To drum up some regional support for the upcoming Rock and Roll Hall of Fame inductions, Positively Cleveland hosted what it called a “fam tour” (fam as in familiarization) with area journalists last week. The day started with the Rock Hall press conference about the inductions that included handing out proclamations to Parliament/Funkadelic’s Bootsy Collins and the O’Jays’ Walter Williams, both of whom are already inducted.
From the Rock Hall, a bus took the writers to the Beachland Ballroom, where co-owner Cindy Barber talked about how she and partner Mark Leddy (who quietly manned a pair of turntables and spun old-school soul singles) had transformed the Croatian dance hall into the area’s most happening music joint. Their hope, she said, was that the entire Collinwood neighborhood would become a haven for artsy types.
As if to prove her point, she took everyone on a tour of neighboring shops, including indie record store Music Saves, toy and T-shirt shop Shoparooni and the newly opened vintage vinyl store Blue Arrow. The group also visited Exit Stencil, the record label and recording studio manned by Ryan Weitzel.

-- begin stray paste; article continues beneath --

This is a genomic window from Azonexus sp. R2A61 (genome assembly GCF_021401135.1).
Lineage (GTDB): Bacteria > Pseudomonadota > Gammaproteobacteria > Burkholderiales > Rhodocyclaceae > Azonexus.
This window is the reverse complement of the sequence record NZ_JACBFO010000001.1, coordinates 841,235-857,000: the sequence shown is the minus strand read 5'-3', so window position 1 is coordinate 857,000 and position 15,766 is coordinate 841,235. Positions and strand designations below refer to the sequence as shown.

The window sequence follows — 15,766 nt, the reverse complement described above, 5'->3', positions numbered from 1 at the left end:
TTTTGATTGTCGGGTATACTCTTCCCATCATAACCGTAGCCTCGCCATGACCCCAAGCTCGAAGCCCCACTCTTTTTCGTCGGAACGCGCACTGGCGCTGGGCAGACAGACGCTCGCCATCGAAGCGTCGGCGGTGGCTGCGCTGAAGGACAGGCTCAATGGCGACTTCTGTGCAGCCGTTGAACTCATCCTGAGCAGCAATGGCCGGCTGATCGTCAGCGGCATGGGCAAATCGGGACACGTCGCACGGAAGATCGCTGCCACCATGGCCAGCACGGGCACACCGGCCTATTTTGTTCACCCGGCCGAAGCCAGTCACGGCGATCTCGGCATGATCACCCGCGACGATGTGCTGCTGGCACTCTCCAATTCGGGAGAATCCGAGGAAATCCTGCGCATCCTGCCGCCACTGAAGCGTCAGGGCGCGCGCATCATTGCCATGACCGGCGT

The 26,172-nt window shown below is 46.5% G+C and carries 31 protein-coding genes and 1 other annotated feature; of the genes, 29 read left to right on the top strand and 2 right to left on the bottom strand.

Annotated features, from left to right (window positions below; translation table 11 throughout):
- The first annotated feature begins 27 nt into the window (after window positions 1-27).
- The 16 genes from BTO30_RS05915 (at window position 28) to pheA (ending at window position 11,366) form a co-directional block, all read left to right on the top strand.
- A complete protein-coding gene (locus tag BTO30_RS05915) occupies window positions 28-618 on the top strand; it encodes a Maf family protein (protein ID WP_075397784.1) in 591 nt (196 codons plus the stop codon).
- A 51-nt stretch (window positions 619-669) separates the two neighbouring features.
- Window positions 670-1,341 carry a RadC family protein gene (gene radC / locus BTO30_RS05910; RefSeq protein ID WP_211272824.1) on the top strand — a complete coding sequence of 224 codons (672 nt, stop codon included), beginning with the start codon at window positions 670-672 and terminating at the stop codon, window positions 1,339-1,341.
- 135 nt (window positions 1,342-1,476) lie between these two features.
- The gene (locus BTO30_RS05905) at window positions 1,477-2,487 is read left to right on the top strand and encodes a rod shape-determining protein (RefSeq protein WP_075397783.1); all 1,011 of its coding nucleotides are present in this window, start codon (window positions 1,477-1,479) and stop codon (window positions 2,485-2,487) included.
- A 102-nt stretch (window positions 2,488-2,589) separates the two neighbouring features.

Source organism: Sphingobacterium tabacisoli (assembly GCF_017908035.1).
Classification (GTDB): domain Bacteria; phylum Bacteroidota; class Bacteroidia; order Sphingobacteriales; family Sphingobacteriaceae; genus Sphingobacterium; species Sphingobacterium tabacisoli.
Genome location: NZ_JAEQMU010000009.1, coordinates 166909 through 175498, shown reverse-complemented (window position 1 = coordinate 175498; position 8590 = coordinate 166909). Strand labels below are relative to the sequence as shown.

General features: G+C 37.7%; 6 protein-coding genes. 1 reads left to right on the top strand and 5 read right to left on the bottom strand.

From there, local musician and scholar Lawrence Daniel Caswell took over, leading the group out to Zombie Proof Studios, the East St. Clair loft space where his band, This Moment in Black History, has recorded at dirt-cheap rates. Then, as if to provide contrast, Caswell led everyone next door to the more refined Ante Up Audio, where one of its well-dressed owners noted that millions of dollars had gone into the state-of-the-art gear there which has attracted national acts such as Dave Matthews and Kelly Clarkson. Pulled from a Chicago studio where Loverboy and Def Leppard once laid down tracks, the mixing board alone is worth a small fortune.
The tour-takers also met Vincent Slusarz, who plans to open Gotta Groove Records around the vinyl-pressing equipment he bought from a plant in New Jersey. Gotta Groove will be one of only 11 vinyl pressing plants in the country. After a stop at House of Blues (including a visit to the VIP-only Foundation Room), the group went to Tremont’s Prosperity Social Club, where locals Martini Five-O played a mix of covers and lounge originals.
Afterward, the group split, with half going back to the Beachland to check out singer-songwriter Glenn Tilbrook and the other half heading to the West Side’s Brothers Lounge to see local rockabilly acts Lords of the Highway and Madison Crawl. While tour guide isn’t a usual gig for Caswell, he's well-suited to the task. Here’s hoping it’s not the last time he gets to drop some science about the city’s rock ’n’ roll history. —Jeff Niesel
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